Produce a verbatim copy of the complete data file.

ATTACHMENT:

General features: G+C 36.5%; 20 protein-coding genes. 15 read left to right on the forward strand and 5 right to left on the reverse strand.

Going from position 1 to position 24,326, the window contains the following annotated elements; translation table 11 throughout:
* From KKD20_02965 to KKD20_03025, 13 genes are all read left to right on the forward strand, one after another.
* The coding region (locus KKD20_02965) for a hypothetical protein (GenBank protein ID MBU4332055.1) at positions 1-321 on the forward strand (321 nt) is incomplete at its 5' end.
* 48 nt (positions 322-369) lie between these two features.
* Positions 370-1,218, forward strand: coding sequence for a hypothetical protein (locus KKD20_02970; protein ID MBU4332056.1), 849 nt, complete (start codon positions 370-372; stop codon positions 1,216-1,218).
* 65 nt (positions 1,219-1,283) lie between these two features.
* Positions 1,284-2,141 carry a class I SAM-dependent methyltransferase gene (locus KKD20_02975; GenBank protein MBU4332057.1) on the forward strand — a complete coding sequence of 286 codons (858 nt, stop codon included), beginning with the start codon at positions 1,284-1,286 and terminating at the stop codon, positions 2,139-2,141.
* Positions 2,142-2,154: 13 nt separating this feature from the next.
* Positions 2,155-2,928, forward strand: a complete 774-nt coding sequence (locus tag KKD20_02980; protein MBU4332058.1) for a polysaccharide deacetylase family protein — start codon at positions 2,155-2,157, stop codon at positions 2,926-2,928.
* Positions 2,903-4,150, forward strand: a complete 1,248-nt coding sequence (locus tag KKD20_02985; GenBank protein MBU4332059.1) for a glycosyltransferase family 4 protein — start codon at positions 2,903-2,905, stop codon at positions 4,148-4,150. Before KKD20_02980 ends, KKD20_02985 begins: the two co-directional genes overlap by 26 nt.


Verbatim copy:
General features: G+C 36.5%; 20 protein-coding genes. 15 read left to right on the forward strand and 5 right to left on the reverse strand.

Going from position 1 to position 24,326, the window contains the following annotated elements; translation table 11 throughout:
* From KKD20_02965 to KKD20_03025, 13 genes are all read left to right on the forward strand, one after another.
* The coding region (locus KKD20_02965) for a hypothetical protein (GenBank protein ID MBU4332055.1) at positions 1-321 on the forward strand (321 nt) is incomplete at its 5' end.
* 48 nt (positions 322-369) lie between these two features.
* Positions 370-1,218, forward strand: coding sequence for a hypothetical protein (locus KKD20_02970; protein ID MBU4332056.1), 849 nt, complete (start codon positions 370-372; stop codon positions 1,216-1,218).
* 65 nt (positions 1,219-1,283) lie between these two features.
* Positions 1,284-2,141 carry a class I SAM-dependent methyltransferase gene (locus KKD20_02975; GenBank protein MBU4332057.1) on the forward strand — a complete coding sequence of 286 codons (858 nt, stop codon included), beginning with the start codon at positions 1,284-1,286 and terminating at the stop codon, positions 2,139-2,141.
* Positions 2,142-2,154: 13 nt separating this feature from the next.
* Positions 2,155-2,928, forward strand: a complete 774-nt coding sequence (locus tag KKD20_02980; protein MBU4332058.1) for a polysaccharide deacetylase family protein — start codon at positions 2,155-2,157, stop codon at positions 2,926-2,928.
* Positions 2,903-4,150, forward strand: a complete 1,248-nt coding sequence (locus tag KKD20_02985; GenBank protein MBU4332059.1) for a glycosyltransferase family 4 protein — start codon at positions 2,903-2,905, stop codon at positions 4,148-4,150. Before KKD20_02980 ends, KKD20_02985 begins: the two co-directional genes overlap by 26 nt.